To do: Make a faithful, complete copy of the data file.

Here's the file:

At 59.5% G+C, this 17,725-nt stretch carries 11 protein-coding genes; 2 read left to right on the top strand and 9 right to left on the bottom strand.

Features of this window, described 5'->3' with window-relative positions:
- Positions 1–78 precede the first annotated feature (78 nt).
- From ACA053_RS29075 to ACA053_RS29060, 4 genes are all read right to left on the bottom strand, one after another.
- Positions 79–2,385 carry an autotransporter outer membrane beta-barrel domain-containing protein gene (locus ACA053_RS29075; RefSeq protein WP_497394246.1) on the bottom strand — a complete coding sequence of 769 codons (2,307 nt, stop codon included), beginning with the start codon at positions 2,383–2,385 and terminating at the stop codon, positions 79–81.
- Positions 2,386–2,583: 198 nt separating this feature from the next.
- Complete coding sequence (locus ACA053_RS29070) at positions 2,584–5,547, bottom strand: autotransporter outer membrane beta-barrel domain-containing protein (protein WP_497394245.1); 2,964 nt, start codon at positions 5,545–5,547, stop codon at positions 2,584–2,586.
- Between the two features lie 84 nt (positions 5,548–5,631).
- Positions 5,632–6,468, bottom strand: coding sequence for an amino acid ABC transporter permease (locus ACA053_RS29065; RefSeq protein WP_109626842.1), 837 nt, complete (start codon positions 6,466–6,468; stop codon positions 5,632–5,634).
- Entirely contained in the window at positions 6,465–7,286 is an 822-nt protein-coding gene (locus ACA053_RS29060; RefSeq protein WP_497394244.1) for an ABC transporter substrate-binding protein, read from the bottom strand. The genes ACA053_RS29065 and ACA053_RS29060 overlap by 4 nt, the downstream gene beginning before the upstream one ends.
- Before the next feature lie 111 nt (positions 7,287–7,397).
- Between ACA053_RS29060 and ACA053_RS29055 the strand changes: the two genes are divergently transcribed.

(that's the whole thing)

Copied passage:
At 59.5% G+C, this 17,725-nt stretch carries 11 protein-coding genes; 2 read left to right on the top strand and 9 right to left on the bottom strand.

Features of this window, described 5'->3' with window-relative positions:
- Positions 1–78 precede the first annotated feature (78 nt).
- From ACA053_RS29075 to ACA053_RS29060, 4 genes are all read right to left on the bottom strand, one after another.
- Positions 79–2,385 carry an autotransporter outer membrane beta-barrel domain-containing protein gene (locus ACA053_RS29075; RefSeq protein WP_497394246.1) on the bottom strand — a complete coding sequence of 769 codons (2,307 nt, stop codon included), beginning with the start codon at positions 2,383–2,385 and terminating at the stop codon, positions 79–81.
- Positions 2,386–2,583: 198 nt separating this feature from the next.
- Complete coding sequence (locus ACA053_RS29070) at positions 2,584–5,547, bottom strand: autotransporter outer membrane beta-barrel domain-containing protein (protein WP_497394245.1); 2,964 nt, start codon at positions 5,545–5,547, stop codon at positions 2,584–2,586.
- Between the two features lie 84 nt (positions 5,548–5,631).
- Positions 5,632–6,468, bottom strand: coding sequence for an amino acid ABC transporter permease (locus ACA053_RS29065; RefSeq protein WP_109626842.1), 837 nt, complete (start codon positions 6,466–6,468; stop codon positions 5,632–5,634).
- Entirely contained in the window at positions 6,465–7,286 is an 822-nt protein-coding gene (locus ACA053_RS29060; RefSeq protein WP_497394244.1) for an ABC transporter substrate-binding protein, read from the bottom strand. The genes ACA053_RS29065 and ACA053_RS29060 overlap by 4 nt, the downstream gene beginning before the upstream one ends.
- Before the next feature lie 111 nt (positions 7,287–7,397).
- Between ACA053_RS29060 and ACA053_RS29055 the strand changes: the two genes are divergently transcribed.